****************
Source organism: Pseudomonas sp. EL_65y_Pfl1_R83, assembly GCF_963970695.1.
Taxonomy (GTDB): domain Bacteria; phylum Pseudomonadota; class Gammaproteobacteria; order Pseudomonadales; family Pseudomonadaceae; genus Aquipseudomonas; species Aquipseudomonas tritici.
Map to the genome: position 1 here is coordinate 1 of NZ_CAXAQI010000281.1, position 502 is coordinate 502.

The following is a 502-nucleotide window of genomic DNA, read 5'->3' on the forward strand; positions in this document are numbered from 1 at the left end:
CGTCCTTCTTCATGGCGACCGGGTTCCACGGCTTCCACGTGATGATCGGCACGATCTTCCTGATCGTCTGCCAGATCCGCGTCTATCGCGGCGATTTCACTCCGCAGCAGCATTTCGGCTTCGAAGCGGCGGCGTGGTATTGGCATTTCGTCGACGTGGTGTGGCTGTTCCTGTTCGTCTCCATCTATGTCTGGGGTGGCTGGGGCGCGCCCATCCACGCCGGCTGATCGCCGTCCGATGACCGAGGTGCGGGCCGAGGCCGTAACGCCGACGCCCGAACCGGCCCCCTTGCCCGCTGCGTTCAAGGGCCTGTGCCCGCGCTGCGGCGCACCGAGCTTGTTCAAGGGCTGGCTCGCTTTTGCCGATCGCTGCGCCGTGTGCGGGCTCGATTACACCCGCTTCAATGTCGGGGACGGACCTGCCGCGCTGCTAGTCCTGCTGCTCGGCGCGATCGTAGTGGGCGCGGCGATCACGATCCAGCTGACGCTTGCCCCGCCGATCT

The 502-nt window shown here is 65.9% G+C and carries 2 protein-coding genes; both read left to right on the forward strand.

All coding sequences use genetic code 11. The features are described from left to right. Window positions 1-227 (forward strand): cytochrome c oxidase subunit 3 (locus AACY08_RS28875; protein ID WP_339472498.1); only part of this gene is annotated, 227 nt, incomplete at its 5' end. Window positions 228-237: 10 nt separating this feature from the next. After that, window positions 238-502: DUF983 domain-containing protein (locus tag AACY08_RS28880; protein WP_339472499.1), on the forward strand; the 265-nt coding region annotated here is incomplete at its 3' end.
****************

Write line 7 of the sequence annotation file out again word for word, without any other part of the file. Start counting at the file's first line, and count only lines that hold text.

All coding sequences use genetic code 11. The features are described from left to right. Window positions 1-227 (forward strand): cytochrome c oxidase subunit 3 (locus AACY08_RS28875; protein ID WP_339472498.1); only part of this gene is annotated, 227 nt, incomplete at its 5' end. Window positions 228-237: 10 nt separating this feature from the next. After that, window positions 238-502: DUF983 domain-containing protein (locus tag AACY08_RS28880; protein WP_339472499.1), on the forward strand; the 265-nt coding region annotated here is incomplete at its 3' end.